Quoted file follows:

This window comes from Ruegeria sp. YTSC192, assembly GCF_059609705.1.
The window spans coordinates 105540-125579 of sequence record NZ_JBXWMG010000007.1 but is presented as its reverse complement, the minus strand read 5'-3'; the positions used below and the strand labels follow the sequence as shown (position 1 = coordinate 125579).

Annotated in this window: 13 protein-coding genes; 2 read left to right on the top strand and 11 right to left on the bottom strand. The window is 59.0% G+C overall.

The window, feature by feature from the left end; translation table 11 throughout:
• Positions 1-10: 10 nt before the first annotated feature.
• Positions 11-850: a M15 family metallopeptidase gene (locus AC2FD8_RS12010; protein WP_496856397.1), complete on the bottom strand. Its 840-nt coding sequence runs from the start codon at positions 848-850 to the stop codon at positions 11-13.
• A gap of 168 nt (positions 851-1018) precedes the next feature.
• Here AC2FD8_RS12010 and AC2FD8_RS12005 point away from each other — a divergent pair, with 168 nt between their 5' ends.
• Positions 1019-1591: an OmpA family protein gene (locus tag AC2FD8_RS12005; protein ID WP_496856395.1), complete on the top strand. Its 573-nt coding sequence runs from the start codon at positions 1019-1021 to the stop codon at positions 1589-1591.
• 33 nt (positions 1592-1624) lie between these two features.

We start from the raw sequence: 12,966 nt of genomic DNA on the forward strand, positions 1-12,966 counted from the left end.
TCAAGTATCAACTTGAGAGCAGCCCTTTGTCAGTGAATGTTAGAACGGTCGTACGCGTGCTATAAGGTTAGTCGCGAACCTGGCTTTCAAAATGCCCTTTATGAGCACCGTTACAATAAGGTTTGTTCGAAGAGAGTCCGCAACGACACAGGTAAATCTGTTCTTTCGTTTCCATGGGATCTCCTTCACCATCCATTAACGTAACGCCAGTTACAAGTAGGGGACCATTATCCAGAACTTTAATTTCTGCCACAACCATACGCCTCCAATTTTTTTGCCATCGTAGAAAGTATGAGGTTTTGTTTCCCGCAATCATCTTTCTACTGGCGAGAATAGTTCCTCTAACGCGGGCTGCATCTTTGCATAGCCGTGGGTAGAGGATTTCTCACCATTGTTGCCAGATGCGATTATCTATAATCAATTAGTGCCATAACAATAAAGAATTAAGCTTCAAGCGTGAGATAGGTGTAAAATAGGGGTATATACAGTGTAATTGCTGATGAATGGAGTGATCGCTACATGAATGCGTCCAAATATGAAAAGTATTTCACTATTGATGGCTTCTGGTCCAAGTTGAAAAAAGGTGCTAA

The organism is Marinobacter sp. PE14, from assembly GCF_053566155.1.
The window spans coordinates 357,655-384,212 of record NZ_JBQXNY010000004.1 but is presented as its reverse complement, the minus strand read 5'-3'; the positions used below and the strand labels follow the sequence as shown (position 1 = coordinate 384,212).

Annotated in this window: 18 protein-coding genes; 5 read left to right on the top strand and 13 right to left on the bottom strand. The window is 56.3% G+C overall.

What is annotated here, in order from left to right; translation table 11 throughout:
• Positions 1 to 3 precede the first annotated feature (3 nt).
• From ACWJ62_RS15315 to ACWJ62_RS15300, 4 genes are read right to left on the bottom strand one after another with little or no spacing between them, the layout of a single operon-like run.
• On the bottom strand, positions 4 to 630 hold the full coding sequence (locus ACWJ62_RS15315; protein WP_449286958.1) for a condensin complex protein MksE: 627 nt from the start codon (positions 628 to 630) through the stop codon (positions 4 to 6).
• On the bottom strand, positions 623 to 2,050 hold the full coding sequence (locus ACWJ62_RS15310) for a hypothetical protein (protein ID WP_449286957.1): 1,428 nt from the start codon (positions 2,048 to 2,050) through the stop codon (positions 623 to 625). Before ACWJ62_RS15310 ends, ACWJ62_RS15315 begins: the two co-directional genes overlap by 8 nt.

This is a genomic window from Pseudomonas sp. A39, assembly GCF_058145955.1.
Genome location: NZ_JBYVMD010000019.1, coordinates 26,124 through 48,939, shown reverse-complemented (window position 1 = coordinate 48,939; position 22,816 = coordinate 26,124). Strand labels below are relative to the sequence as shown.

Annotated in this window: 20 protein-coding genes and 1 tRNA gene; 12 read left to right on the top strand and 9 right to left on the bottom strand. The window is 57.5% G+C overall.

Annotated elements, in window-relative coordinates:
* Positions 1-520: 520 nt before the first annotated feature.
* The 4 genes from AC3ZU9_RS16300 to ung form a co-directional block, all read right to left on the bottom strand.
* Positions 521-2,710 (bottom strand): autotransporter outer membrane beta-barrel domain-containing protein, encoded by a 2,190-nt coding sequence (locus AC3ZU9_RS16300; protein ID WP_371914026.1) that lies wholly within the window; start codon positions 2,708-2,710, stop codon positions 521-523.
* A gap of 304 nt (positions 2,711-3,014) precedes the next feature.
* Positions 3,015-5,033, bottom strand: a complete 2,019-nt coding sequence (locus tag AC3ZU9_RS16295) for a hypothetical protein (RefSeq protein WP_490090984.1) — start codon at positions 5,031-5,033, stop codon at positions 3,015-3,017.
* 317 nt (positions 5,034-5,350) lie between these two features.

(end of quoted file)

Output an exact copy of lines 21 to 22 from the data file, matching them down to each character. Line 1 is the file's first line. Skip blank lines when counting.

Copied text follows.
This is a genomic window from Pseudomonas sp. A39, assembly GCF_058145955.1.
Genome location: NZ_JBYVMD010000019.1, coordinates 26,124 through 48,939, shown reverse-complemented (window position 1 = coordinate 48,939; position 22,816 = coordinate 26,124). Strand labels below are relative to the sequence as shown.